Wine – Don’t Ever Be Afraid To Ask a Question
What bothers me the most about people in the wine industry: those that choose to do a disservice by intentionally talking above someone’s head and/or being in any way snobbish – perceived or real – by others. As a novice once myself I was stopped dead in my tracks – only a few times – by cult winery name droppers, winemakers that made fun of mispronounced wine words used by newbie writers (not me but I heard about it) and behaving in any way that thwarted my learning. Creating Eve’s Wine 101 was my way of always being accessible to newbies and aficionados alike, as really, we are all only just a few bazillion tastes (of wine) away from being an aficionado. So let’s get started. Here are some wine questions thrown at me in a recent social media post that should be of help:
Larry asked, “Why are people so intimidated about wine in general?” Funny that this was the first question I was asked and I think I answered it in my opening. People are intimidated about wine because some of the people in the wine industry perpetuate the image: we know more than you do and can’t help feeling and behaving superior. Don’t waste your time with those people, or if you do, let them know that you are there to learn. Even the snarkiest of teachers appreciate earnest students.
Another Larry asked, “Will going to wine tastings make me a better taster?” Oh, definitely yes! I’ve been drinking…err…tasting and evaluating wine for over 20 years, first with wine fests (for fun) and later in small classes and tasting groups. The ONLY way to educate your palate is to taste, and there are several ways to go about it: events, classes, winery visits and tastings with equally interested friends.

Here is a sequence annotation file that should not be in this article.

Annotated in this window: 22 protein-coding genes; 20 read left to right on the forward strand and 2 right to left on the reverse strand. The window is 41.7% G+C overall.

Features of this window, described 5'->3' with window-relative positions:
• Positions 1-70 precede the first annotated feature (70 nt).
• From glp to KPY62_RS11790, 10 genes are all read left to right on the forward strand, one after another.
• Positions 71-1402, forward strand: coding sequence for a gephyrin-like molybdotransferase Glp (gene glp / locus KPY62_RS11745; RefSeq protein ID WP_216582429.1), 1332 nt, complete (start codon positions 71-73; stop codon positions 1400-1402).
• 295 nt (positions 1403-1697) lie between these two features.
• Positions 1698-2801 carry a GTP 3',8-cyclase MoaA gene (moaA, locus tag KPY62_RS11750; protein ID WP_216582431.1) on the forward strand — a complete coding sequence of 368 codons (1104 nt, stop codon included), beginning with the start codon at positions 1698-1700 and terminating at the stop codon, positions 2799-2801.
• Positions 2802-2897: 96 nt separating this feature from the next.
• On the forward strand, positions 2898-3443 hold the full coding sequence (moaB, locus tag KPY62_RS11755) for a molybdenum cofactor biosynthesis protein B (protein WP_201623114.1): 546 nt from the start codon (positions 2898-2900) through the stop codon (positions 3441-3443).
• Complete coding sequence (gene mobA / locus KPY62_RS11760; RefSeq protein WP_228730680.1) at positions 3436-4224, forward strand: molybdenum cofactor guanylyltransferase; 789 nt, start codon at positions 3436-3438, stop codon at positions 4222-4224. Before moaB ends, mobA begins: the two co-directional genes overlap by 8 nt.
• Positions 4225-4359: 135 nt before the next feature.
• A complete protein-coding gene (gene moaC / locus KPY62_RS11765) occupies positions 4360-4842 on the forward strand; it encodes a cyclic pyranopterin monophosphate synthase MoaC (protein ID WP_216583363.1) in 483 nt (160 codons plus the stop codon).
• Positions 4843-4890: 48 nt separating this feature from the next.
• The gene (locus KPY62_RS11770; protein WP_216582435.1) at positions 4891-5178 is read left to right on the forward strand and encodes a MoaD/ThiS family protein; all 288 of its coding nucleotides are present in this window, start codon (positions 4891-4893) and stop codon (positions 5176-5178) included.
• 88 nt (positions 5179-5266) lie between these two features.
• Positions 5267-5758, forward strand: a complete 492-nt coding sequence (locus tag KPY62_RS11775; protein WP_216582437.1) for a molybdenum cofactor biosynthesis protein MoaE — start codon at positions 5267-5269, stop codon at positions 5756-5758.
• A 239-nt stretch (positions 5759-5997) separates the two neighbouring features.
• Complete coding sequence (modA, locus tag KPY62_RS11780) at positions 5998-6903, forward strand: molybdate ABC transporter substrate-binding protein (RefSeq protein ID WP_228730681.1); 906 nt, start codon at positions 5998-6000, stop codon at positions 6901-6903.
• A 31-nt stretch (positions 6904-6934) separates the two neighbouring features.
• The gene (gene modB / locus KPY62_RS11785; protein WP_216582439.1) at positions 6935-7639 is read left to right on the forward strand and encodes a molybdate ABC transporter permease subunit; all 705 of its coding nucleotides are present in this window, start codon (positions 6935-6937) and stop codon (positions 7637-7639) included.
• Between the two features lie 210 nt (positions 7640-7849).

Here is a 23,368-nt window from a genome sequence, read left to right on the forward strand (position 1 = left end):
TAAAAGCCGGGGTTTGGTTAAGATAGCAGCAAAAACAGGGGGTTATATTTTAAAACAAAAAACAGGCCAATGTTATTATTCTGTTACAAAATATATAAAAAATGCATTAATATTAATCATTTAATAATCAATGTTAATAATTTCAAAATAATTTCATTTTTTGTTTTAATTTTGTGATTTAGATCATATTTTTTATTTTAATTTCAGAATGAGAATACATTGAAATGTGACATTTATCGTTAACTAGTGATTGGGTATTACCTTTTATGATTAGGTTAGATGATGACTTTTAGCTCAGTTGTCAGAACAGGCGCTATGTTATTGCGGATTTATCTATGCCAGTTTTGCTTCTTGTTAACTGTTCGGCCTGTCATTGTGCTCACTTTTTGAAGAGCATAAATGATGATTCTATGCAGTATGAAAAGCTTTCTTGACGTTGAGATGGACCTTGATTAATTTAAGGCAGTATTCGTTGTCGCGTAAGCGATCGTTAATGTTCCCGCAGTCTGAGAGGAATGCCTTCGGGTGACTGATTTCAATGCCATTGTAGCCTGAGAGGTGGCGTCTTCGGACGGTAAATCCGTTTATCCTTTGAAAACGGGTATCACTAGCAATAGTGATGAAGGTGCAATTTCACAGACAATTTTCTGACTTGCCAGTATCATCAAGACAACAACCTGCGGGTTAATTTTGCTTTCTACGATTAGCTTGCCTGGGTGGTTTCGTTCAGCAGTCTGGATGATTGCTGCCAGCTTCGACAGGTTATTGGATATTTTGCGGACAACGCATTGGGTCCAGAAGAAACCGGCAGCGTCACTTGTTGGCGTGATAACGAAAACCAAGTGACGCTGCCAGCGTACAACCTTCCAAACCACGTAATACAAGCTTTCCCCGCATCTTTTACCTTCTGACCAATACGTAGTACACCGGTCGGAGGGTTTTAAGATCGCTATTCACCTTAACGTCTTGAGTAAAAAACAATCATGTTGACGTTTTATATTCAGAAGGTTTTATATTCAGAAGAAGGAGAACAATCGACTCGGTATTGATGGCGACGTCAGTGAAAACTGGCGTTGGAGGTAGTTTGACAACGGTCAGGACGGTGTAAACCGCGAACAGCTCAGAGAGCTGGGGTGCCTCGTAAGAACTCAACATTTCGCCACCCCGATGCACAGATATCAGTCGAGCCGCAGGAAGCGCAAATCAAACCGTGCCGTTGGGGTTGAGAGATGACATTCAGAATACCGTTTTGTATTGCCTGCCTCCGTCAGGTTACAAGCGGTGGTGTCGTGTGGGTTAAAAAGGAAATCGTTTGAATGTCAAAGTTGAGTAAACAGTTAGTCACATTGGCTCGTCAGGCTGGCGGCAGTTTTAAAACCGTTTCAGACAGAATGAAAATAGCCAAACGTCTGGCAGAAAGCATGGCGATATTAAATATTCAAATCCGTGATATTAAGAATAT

One more Larry wanted to know, “What makes a good wine shop/store? What should I look for?” A good wine store needs staff that is happy to help; Not by just making a suggestion of what they like to drink but in learning the customer’s preferences and budget. For me I like a store that keeps their bottles on their side so the corks don’t dry out, perishable cold sake in cold storage, and bottle tags with critic scores – where the vintage year corresponds with the vintage year on the bottle.
Jane asked, “Will a white wine lover ever graduate to red wine? Asking for a friend!” This is a good one. Yes and no. I have a pal that refused red at winery tastings, now he refuses white – and neither is respectable behavior at a winery. Be polite, taste what is offered, use the pour out bucket for what isn’t your preference. That would be one way to at least educate the palate to both white and red. Lots of tasters get stuck in a rut. These people enjoy wine for what it is for them – something that doesn’t challenge them and they know they will enjoy. Now, more specifically, try challenging your white wine drinking friend to try a light red, say a chilled Nouveau Beaujolais or a Sparkling rose, a red wine sangria or a sweet port. All have properties that a white wine has: they are serve chilled, can be fruity or sweet.
Julie was curious about, “What’s with all the hate on merlot?” Blame it ALL on the movie Sideways! The main character Miles (Paul Giamatti) wouldn’t drink Merlot while on a trip to the Santa Ynez Valley. The movie became a hit with wine drinkers and non-wine drinkers. Merlot wine took a dive. Wine aficionados know that in the film Miles ends up drinking a famous Bordeaux wine – that he had been coveting for years – in a paper cup at a fast food joint. The Bordeaux in that paper cup was mainly a Merlot-based wine. The joke was on Miles. For years people turned up their noses against Merlot but the tide has finally turned as Bordeaux lovers are still strong, and many top scoring wines stateside have been Merlot.
Eve Bushman has a Level Two Intermediate Certification from the Wine and Spirits Education Trust (WSET), a “certification in first globally-recognized course” as an American Wine Specialist® from the North American Sommelier Association (NASA), Level 1 Sake Award from WSET, was the subject of a 60-minute Wine Immersion video (over 15k views), authored “Wine Etiquette for Everyone” and has served as a judge for the Long Beach Grand Cru and the Global Wine Awards. You can email [email protected] to ask a question about wine or spirits. You can also seek her marketing advice via [email protected].
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